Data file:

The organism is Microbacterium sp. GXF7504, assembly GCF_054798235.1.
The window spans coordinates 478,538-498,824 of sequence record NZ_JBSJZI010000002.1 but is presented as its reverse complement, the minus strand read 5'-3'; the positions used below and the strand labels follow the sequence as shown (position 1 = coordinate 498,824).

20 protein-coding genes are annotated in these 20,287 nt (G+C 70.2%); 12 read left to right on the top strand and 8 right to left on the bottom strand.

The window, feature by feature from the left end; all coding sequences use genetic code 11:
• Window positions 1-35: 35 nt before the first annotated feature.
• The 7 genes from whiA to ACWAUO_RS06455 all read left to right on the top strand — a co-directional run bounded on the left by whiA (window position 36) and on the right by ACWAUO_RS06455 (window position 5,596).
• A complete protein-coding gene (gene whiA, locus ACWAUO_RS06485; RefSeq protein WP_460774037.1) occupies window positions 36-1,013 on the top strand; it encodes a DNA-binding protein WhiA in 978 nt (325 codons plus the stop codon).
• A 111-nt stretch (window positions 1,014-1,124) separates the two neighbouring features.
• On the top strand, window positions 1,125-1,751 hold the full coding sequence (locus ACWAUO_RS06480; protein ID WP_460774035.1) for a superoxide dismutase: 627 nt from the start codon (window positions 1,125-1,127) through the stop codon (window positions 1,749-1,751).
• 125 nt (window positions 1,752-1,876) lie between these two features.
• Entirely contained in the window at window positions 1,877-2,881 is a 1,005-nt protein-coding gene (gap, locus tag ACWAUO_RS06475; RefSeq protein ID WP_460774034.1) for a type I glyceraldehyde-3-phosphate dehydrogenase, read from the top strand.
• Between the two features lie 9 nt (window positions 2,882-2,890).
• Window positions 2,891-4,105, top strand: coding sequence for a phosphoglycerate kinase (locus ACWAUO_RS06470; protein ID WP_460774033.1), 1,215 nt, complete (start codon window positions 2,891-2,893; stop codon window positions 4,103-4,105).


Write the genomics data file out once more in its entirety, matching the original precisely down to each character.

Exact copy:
The organism is Microbacterium sp. GXF7504, assembly GCF_054798235.1.
The window spans coordinates 478,538-498,824 of sequence record NZ_JBSJZI010000002.1 but is presented as its reverse complement, the minus strand read 5'-3'; the positions used below and the strand labels follow the sequence as shown (position 1 = coordinate 498,824).

20 protein-coding genes are annotated in these 20,287 nt (G+C 70.2%); 12 read left to right on the top strand and 8 right to left on the bottom strand.

The window, feature by feature from the left end; all coding sequences use genetic code 11:
• Window positions 1-35: 35 nt before the first annotated feature.
• The 7 genes from whiA to ACWAUO_RS06455 all read left to right on the top strand — a co-directional run bounded on the left by whiA (window position 36) and on the right by ACWAUO_RS06455 (window position 5,596).
• A complete protein-coding gene (gene whiA, locus ACWAUO_RS06485; RefSeq protein WP_460774037.1) occupies window positions 36-1,013 on the top strand; it encodes a DNA-binding protein WhiA in 978 nt (325 codons plus the stop codon).
• A 111-nt stretch (window positions 1,014-1,124) separates the two neighbouring features.
• On the top strand, window positions 1,125-1,751 hold the full coding sequence (locus ACWAUO_RS06480; protein ID WP_460774035.1) for a superoxide dismutase: 627 nt from the start codon (window positions 1,125-1,127) through the stop codon (window positions 1,749-1,751).
• 125 nt (window positions 1,752-1,876) lie between these two features.
• Entirely contained in the window at window positions 1,877-2,881 is a 1,005-nt protein-coding gene (gap, locus tag ACWAUO_RS06475; RefSeq protein ID WP_460774034.1) for a type I glyceraldehyde-3-phosphate dehydrogenase, read from the top strand.
• Between the two features lie 9 nt (window positions 2,882-2,890).
• Window positions 2,891-4,105, top strand: coding sequence for a phosphoglycerate kinase (locus ACWAUO_RS06470; protein ID WP_460774033.1), 1,215 nt, complete (start codon window positions 2,891-2,893; stop codon window positions 4,103-4,105).